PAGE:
Battery Management for Transport Robots

How can we optimize the battery management of transport robots? Stefan deals with this important issue at InSystems Automation. Born and raised in Wilhelmshaven, he should develop methods to improve charging technology and battery duration. According to his schedule in the next months, Stefan will above all test many batteries extensively. The proANT transport robots are equipped with dry batteries based on lithium-iron-phosphate, the same which are installed also in e-bikes, mobile phones or notebooks.

The battery management for transport robots

Stefan’s workplace is located in the workshop. There he already built a small test site, where he tests the charging and discharging behavior of battery cells with different configurations and stores the measurement data. His task consists of testing and optimizing the current battery management of the autonomous navigating proANT transport robots. InSystems uses for its vehicles lithium ions secondary batteries, so called dry batteries based on lithium-iron phosphate LiFeYPo4. The single cells are connected into blocks with the necessary capacities by a balancer board.

For the battery duration it is important, that all cells have the same voltage when the connection occurs. The balancer board ensures during operations that all cells are charged steadily. However, it happens every now and then, that some single cells in block are faulty. The reason cannot be detected yet, but probably the failure is caused by a production error of the supplier. With the battery test site all incoming batteries should be submitted to the test, whose data are recorded, in order to detect abnormalities in the battery cells right away or for later claims.

The cells of these batteries are capable of handling high currents, resistant to cycling and barely self-discharging. Furthermore they have no memory effect, so that the cells have a very long lifetime of about five years if properly used. Stefan also says „Maybe we find a way to extend the usage period of the batteries. It would also be interesting to switch to new technologies like contactless charging.” ProANT transport robots have spring loaded contacts which docks on the charging station. If the vehicle is docked and confirms the contact, current flows. The charging process lasts usually 30 to 40 minutes. After charging, the vehicle is available for operations for 6 to 8 hours.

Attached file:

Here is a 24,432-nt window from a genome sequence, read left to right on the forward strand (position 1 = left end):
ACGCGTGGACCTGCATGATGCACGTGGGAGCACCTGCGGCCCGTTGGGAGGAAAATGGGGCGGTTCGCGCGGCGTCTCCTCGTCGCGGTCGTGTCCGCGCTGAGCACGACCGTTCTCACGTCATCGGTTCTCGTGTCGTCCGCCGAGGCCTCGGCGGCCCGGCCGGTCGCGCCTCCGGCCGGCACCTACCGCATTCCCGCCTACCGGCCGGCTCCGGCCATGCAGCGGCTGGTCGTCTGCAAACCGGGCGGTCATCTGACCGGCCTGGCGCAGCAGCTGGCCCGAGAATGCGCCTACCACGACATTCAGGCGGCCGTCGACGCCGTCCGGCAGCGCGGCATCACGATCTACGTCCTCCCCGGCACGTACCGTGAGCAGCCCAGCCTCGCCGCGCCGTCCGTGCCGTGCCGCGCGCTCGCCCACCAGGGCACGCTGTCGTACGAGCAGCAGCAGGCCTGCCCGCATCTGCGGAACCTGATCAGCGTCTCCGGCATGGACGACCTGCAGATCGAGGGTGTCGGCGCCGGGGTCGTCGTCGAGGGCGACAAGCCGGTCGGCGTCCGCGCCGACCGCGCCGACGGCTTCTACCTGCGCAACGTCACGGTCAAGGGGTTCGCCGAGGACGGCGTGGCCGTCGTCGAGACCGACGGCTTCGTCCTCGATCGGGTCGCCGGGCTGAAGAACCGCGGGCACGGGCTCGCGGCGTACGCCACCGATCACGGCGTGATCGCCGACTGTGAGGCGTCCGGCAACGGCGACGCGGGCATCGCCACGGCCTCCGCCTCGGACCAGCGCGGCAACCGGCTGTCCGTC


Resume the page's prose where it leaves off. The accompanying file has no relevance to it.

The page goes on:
What did Stefan do before?

Stefan looks back on a challenging career so far: he is both a practical man and a theorist in one person. Originally Stefan is a qualified electrician, a profession he worked in for more than twenty years, and acquired additional skills during his positions. Most recently he worked as a research assistant in the field of decentral and autonomous energy and network technology for a Berlin based company and for the Federal association of solar mobility (BSM). Here he started small and bigger research projects and consolidated his knowledges exploring storage technology. As a result, he developed a concept for a net-friendly behavior of storage for the company Total.

How did you experience your first time at InSystems? What are your outlooks?

During his first days at InSystems, Stefan got at first an overview. He notices „ The workshop team is very cooperative and it is fun to participate.” What he likes most “InSystems has no fear of innovations and is open to experiments. At other companies I probably couldn’t have started right away with testing, instead I would have first filled tons of paper with the project goals.” For Stefan this means getting during the next weeks new insights for practice from his experiments on the test site, in order to implement soon some first strategies to improve the battery management.

 

Links:

http://www.proant.de/portfolio-fahrerlose-transportsysteme/batterietechnik/

Bundesverband Solare Mobilität